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St. Louis couple charged after waving guns appear in court

Jim Salter
Associated Press

St. Louis — The attorney for a white St. Louis couple charged for waving guns during a racial injustice protest outside their home said Monday that they're anxious to prove “with absolute certainty” that they did not commit a crime.

One week after Mark and Patricia McCloskey spoke on video to the Republican National Convention, they were in court briefly Monday morning and did not enter a plea. The judge continued their case until Oct. 6.

The couple emerged from their Renaissance palazzo-style mansion with guns on the night of June 28 after protesters veered onto their private street. The couple said the demonstrators knocked down an iron gate and ignored a “No Trespassing” sign, and they felt threatened.

Mark and Patricia McCloskey arrive in court for a first appearance on felony weapons charges on Monday in St. Louis, Mo.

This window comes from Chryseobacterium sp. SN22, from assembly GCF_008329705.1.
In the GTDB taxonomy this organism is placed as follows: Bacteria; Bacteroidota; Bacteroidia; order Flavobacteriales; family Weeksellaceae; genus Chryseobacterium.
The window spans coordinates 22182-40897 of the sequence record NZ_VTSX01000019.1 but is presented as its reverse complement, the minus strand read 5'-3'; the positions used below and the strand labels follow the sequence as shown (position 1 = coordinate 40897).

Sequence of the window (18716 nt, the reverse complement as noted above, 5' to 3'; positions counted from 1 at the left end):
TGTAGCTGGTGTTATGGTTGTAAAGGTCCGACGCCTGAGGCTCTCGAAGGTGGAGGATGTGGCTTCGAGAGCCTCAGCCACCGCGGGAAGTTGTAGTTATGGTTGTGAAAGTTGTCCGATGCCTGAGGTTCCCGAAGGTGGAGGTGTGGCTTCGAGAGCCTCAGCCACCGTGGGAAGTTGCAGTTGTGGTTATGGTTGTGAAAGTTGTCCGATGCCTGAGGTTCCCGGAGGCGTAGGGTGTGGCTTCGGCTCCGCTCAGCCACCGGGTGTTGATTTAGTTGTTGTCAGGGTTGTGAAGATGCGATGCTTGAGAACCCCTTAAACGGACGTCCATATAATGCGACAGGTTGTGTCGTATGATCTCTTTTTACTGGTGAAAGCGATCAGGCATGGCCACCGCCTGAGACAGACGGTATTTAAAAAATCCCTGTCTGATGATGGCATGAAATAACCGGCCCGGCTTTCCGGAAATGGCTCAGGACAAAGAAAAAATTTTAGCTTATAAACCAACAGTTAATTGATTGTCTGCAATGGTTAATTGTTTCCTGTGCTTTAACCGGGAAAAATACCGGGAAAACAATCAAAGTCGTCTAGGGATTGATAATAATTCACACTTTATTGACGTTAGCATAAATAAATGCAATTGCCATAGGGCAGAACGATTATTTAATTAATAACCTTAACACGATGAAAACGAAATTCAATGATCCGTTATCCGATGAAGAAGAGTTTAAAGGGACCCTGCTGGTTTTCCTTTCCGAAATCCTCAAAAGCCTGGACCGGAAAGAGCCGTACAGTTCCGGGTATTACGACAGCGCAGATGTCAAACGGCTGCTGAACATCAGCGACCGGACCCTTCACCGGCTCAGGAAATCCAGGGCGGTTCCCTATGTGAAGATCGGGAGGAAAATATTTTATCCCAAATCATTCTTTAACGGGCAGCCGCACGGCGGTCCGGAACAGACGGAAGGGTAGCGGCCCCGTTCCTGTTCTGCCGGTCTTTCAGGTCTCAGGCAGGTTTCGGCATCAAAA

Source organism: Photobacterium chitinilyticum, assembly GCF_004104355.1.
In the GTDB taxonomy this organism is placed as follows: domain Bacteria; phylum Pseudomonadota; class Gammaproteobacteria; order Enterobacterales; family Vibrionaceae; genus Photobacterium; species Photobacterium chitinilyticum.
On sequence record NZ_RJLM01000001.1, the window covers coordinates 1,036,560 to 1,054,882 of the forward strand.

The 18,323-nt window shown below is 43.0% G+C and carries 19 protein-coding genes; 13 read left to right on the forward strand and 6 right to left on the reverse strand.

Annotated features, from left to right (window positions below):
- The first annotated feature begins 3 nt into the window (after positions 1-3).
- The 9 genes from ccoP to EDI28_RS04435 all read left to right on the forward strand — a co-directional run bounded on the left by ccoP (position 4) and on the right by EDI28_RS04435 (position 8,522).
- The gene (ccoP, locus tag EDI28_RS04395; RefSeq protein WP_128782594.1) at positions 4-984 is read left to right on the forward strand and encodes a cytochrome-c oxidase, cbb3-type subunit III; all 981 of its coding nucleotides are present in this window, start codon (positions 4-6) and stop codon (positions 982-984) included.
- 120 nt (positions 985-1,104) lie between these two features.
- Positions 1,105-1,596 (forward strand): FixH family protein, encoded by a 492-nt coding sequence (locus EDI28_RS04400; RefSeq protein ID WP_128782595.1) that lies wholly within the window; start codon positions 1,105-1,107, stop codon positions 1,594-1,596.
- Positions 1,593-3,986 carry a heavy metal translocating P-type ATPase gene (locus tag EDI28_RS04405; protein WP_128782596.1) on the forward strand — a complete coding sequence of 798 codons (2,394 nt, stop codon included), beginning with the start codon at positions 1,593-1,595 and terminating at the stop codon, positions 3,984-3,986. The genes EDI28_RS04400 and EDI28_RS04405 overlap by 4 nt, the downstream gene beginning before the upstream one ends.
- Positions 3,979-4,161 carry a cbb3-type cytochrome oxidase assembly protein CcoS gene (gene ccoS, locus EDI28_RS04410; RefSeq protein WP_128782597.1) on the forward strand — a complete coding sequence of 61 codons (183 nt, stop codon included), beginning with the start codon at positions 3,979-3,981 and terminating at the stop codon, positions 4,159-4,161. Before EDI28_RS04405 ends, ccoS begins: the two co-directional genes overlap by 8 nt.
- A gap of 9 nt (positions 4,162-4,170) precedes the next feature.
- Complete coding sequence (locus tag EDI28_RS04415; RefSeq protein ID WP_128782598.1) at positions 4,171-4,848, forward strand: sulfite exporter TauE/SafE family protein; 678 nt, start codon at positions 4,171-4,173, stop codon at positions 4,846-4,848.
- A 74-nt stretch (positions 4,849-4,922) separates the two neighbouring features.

Mark McCloskey, 63, came out with AR-15 rifle, according to court records, which said Patricia McCloskey, 61, displayed a semiautomatic handgun. No shots were fired.

St. Louis Circuit Attorney Kim Gardner said their actions created the risk of bloodshed during what she called an otherwise peaceful protest. She charged both with felony unlawful use of a weapon.

The McCloskeys did not speak to reporters after the court hearing. Their attorney, Joel Schwartz, reiterated their claims that no laws were broken.

“We are simply anxious to remove all the noise from this case, move the case forward, and have the facts heard by a jury and let the jury decide whether or not the McCloskeys committed any felony offenses because we are convinced with absolute certainty that there was no felony committed here,” Schwartz said.

Missouri law allows homeowners to use force, even lethal force, to defend their homes. The McCloskeys drew support from President Donald Trump, Missouri Gov. Mike Parson and other leading Republicans.

Last week, the McCloskeys, who are both attorneys, made the case in an opening night speech of the Republican National Convention that they had a “God-given right” to defend themselves and their property.